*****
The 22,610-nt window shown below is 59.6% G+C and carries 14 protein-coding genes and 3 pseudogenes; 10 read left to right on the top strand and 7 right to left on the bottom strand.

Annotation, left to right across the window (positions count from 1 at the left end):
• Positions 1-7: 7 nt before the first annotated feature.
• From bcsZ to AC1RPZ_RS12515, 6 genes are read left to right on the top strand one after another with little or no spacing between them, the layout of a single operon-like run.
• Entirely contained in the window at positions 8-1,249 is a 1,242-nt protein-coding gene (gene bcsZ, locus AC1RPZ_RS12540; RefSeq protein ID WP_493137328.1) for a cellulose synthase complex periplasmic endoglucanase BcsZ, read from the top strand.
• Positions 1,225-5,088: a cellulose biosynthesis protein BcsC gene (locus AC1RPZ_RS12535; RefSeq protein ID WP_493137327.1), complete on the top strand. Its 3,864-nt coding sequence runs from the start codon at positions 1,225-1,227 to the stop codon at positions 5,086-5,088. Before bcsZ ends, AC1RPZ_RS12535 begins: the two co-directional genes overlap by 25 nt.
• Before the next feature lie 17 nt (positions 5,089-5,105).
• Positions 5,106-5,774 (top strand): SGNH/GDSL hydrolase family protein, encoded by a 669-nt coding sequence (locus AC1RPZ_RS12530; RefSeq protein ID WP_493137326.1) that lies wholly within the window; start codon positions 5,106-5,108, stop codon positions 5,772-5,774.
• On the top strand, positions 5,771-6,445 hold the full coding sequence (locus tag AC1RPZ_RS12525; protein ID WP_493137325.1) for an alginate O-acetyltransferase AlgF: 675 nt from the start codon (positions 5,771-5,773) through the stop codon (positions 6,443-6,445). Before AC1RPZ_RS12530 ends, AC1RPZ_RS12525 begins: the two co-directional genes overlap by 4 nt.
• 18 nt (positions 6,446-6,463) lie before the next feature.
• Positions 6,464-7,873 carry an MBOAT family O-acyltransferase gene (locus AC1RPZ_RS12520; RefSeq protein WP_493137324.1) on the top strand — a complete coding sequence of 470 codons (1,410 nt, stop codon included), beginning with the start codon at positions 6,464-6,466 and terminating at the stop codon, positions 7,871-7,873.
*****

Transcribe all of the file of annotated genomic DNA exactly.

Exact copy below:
The 22,610-nt window shown below is 59.6% G+C and carries 14 protein-coding genes and 3 pseudogenes; 10 read left to right on the top strand and 7 right to left on the bottom strand.

Annotation, left to right across the window (positions count from 1 at the left end):
• Positions 1-7: 7 nt before the first annotated feature.
• From bcsZ to AC1RPZ_RS12515, 6 genes are read left to right on the top strand one after another with little or no spacing between them, the layout of a single operon-like run.
• Entirely contained in the window at positions 8-1,249 is a 1,242-nt protein-coding gene (gene bcsZ, locus AC1RPZ_RS12540; RefSeq protein ID WP_493137328.1) for a cellulose synthase complex periplasmic endoglucanase BcsZ, read from the top strand.
• Positions 1,225-5,088: a cellulose biosynthesis protein BcsC gene (locus AC1RPZ_RS12535; RefSeq protein ID WP_493137327.1), complete on the top strand. Its 3,864-nt coding sequence runs from the start codon at positions 1,225-1,227 to the stop codon at positions 5,086-5,088. Before bcsZ ends, AC1RPZ_RS12535 begins: the two co-directional genes overlap by 25 nt.
• Before the next feature lie 17 nt (positions 5,089-5,105).
• Positions 5,106-5,774 (top strand): SGNH/GDSL hydrolase family protein, encoded by a 669-nt coding sequence (locus AC1RPZ_RS12530; RefSeq protein ID WP_493137326.1) that lies wholly within the window; start codon positions 5,106-5,108, stop codon positions 5,772-5,774.
• On the top strand, positions 5,771-6,445 hold the full coding sequence (locus tag AC1RPZ_RS12525; protein ID WP_493137325.1) for an alginate O-acetyltransferase AlgF: 675 nt from the start codon (positions 5,771-5,773) through the stop codon (positions 6,443-6,445). Before AC1RPZ_RS12530 ends, AC1RPZ_RS12525 begins: the two co-directional genes overlap by 4 nt.
• 18 nt (positions 6,446-6,463) lie before the next feature.
• Positions 6,464-7,873 carry an MBOAT family O-acyltransferase gene (locus AC1RPZ_RS12520; RefSeq protein WP_493137324.1) on the top strand — a complete coding sequence of 470 codons (1,410 nt, stop codon included), beginning with the start codon at positions 6,464-6,466 and terminating at the stop codon, positions 7,871-7,873.